This week’s episode, entitled “Christening,” in which Jim and Pam have their infant child baptized in an unidentified mainline Protestant church (the giveaway is that the pastor is a woman), portrayed churchgoing, clergy, and mission work in a flattering light. It isn’t often that characters on primetime shows are shown going to church—or even having any kind of spiritual life. Inasmuch as primetime TV deals with it all, religion is usually the domain of weirdos, Bible-thumping fanatics, and pedophile priests (although, in fairness, I watch a lot crime drama). Still, for an activity in which 50 million (or so) normal Americans participate each week, churchgoing is obviously badly underrepresented in primetime.
The portrayal of the church itself seems true to life: The church is friendly and welcoming. It’s celebrating a group of young people leaving that afternoon on a mission trip to Mexico. Even Jim and Pam are like many couples who become active again in church after starting a family.
Even more, mopey Toby the H.R. guy is shown having a genuine spiritual crisis. At first he won’t enter the sanctuary. “Me and the Big Guy have a lot of catching up to do,” he said to the camera. When the service is over, he summons the courage to go in. He’s shown standing near the altar, looking up at the stained glass. Job-like, he asks, “Wh-why do you have to be so mean to me?” It takes a lot of faith to be angry at God. After all, he believes that he is talking to God, and that God hears him.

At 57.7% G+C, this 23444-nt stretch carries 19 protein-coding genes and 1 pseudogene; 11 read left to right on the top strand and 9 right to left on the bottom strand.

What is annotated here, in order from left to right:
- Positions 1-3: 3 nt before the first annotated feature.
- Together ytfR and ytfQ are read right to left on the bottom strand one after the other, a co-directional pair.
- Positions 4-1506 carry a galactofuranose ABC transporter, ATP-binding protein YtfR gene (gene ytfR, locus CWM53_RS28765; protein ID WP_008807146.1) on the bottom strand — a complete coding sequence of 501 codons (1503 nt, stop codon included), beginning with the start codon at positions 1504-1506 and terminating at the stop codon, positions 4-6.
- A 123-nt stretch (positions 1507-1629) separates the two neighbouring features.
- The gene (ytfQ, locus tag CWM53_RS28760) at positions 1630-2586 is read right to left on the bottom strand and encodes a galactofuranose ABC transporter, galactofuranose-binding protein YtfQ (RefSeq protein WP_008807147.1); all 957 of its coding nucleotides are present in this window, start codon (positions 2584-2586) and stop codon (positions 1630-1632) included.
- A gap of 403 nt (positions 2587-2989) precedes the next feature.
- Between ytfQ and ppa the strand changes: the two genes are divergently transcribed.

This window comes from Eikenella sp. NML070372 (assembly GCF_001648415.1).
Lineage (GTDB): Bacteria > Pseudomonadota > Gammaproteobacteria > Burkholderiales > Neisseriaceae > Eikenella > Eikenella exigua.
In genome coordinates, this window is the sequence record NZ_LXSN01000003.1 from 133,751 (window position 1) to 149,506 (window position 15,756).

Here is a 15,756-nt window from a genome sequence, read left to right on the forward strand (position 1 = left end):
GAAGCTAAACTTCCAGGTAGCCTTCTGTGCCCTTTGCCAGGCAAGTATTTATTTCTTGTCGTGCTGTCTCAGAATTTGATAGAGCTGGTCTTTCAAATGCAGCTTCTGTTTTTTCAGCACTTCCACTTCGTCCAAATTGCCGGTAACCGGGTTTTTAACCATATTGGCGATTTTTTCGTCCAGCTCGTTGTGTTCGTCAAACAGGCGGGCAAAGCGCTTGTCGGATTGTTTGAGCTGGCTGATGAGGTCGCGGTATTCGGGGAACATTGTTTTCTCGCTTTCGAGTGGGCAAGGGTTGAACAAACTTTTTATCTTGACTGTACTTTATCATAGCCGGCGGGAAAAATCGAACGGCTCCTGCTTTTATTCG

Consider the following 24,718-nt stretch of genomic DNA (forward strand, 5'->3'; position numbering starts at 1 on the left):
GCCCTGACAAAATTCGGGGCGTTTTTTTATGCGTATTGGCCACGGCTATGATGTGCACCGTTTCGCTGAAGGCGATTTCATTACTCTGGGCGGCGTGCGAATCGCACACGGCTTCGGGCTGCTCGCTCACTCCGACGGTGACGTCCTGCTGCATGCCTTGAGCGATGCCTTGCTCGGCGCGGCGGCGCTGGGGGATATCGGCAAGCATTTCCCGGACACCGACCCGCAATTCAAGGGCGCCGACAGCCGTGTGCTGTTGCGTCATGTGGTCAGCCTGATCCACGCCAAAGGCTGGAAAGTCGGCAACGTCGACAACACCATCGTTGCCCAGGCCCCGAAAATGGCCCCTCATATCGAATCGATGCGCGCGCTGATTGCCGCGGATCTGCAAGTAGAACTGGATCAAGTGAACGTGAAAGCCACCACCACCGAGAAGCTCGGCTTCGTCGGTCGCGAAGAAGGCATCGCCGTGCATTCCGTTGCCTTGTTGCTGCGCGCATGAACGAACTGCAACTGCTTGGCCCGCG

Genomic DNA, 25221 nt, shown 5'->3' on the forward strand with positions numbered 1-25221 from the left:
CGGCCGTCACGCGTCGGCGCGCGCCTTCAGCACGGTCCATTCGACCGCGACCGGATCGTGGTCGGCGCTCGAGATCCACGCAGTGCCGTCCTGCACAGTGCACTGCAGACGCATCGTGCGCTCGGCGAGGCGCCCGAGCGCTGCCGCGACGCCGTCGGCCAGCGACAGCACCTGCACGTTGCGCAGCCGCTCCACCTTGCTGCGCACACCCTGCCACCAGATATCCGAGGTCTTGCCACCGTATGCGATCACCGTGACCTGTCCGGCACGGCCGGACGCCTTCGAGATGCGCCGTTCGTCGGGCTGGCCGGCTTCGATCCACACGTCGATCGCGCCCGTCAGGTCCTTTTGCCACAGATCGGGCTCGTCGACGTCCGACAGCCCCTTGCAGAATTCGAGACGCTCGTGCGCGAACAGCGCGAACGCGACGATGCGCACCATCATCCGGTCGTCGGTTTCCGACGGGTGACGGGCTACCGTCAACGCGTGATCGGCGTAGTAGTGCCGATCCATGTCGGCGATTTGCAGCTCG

Ryan speaks the only negative word about the church, saying to some of his coworkers before they enter the sanctuary: “Hope you brought your pipes, boys. We’re going to be smoking the opium of the masses”—referring to Marx’s famous comment about religion. But Ryan, as anyone who watches the show knows, has become an incredibly unsympathetic character. He gets in a good line while tapping on his iPhone (or Droid): “Come on! For all their generosity, they password-protect their wireless!”
You can watch the complete episode here.